Wednesday, 28 August 2013

4 Common Mistakes to Avoid When Buying a Car

When you decide to buy a new car, you need to know that this is not a process that you can accomplish in a few days. In order to make the best decision, you need to research your options and get as much information as you can in order to get the best deal. Whether you choose to buy a new or a used car, you can avoid making some common mistakes when making this important purchase decision.

Failing to comparison shop

One of the most common problems that people make is failing to cross-shop before buying their "dream car". If you walk into a dealership and buy the car that you think you need without getting additional information, you will soon regret the decision. Look at different vehicles and avoided being narrow-minded when shopping. Start the research online before you start looking at cars for sale.

Buying unnecessary features

Many dealers will try to get you to buy features or add-ons that are not necessary. When you hear terms like VIN etching, rust-proofing, fabric protectors and others, you do not have to fall for the smart marketing. Unless you have very deep pockets, these features make the vehicle more costly and they will not add much value to it.

Being impatient

Another common mistake people make is settling for the vehicle on the lot because they are too impatient to wait. If you want to find a car that is exactly what you need, you should not hesitate to special-order it. It will not cost you more and you end up getting the specific model that you desire. If what you need is not in stock, the dealers can order it from the factory.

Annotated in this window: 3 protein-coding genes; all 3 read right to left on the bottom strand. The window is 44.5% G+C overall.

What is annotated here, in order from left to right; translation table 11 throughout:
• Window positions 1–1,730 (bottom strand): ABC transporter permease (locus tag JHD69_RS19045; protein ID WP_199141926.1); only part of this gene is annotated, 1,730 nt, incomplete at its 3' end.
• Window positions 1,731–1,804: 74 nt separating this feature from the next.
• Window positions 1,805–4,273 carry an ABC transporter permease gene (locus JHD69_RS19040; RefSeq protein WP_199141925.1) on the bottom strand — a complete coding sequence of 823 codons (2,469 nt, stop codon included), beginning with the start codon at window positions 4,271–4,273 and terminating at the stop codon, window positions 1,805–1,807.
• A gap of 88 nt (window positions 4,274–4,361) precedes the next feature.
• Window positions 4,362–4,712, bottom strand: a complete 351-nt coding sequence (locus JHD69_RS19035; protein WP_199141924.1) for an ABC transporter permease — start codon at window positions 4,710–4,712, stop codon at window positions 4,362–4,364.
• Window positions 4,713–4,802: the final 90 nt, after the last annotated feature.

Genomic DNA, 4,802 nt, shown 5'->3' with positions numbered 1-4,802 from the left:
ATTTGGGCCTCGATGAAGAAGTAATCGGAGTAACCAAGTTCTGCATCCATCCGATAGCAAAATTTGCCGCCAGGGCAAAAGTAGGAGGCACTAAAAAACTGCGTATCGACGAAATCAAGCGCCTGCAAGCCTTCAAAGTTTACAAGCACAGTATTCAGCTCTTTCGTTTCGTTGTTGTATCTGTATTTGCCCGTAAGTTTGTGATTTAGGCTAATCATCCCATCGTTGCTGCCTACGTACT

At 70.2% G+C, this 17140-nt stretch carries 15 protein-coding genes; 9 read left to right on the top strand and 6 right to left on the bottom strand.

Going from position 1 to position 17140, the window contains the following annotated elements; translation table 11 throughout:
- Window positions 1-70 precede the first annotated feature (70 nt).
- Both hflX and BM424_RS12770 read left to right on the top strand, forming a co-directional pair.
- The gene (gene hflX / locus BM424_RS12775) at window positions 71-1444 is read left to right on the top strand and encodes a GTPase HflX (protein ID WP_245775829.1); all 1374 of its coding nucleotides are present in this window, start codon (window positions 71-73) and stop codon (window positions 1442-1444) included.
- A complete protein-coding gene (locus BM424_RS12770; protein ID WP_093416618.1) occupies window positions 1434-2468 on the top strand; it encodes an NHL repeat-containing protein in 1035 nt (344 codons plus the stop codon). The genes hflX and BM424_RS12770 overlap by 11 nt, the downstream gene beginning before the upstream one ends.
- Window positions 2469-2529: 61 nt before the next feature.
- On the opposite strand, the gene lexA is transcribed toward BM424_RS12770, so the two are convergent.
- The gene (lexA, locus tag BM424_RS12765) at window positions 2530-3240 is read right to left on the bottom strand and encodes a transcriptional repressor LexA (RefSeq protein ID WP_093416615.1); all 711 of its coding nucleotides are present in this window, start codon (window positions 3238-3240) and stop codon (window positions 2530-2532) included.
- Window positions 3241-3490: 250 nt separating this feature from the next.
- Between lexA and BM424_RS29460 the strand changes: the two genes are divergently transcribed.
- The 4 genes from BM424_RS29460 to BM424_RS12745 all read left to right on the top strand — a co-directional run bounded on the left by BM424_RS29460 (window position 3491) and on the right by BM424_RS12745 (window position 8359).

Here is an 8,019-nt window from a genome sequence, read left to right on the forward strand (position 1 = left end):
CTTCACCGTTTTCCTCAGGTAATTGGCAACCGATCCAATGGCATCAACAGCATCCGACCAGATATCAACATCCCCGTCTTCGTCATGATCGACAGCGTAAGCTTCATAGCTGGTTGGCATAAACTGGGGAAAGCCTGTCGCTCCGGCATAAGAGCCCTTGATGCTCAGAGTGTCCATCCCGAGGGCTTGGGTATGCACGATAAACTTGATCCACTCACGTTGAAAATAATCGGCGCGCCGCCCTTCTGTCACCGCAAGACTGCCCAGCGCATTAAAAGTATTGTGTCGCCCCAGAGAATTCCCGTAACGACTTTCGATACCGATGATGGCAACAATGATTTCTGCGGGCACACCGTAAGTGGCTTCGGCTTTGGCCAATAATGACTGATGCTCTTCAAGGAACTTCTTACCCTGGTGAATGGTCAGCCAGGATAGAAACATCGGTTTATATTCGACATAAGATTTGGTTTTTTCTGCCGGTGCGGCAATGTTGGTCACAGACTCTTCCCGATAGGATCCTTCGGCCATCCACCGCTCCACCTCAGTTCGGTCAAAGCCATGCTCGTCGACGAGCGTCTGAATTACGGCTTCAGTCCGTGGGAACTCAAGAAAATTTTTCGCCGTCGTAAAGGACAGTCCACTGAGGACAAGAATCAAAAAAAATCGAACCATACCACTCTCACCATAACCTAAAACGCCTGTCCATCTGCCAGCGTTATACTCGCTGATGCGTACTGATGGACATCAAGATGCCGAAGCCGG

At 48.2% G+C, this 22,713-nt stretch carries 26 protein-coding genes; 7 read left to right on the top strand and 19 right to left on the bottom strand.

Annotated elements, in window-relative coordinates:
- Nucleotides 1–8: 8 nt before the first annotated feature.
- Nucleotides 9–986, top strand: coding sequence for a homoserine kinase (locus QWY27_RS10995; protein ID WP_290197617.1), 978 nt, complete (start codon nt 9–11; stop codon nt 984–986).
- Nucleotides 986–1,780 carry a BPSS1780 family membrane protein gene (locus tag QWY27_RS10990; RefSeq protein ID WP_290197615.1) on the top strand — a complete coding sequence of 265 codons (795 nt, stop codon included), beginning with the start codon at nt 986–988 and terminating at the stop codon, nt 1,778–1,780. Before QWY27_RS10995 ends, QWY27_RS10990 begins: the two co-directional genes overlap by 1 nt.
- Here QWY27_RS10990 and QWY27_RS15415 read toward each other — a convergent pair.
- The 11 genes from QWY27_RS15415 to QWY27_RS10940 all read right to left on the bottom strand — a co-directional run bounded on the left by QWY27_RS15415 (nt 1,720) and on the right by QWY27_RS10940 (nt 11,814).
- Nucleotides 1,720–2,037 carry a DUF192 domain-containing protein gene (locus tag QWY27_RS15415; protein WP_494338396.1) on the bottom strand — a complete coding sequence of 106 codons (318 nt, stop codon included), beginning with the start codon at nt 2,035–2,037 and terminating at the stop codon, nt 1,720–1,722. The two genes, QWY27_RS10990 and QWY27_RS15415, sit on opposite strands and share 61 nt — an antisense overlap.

Foregoing the Test Drive

Failing to conduct a comprehensive test drive is another common mistake. Driving the car off the lot and round the block is not a test drive! Experts recommend that you spend at least 30 minutes driving the car and checking to make sure that the seats are comfortable and the visibility is great. It is a good idea to take the car on the roads where you drive every day before you make the final decision.

When you walk into the dealership, you should avoid focusing on the monthly payment. When you focus on the amount, the dealer can easily convince you to add a "few extra dollars" to get different upgrades.

Focus on the car you want and use the information to negotiate the best price. It is a good idea to do your homework before you start shopping, as an informed buyer is harder to take advantage of.

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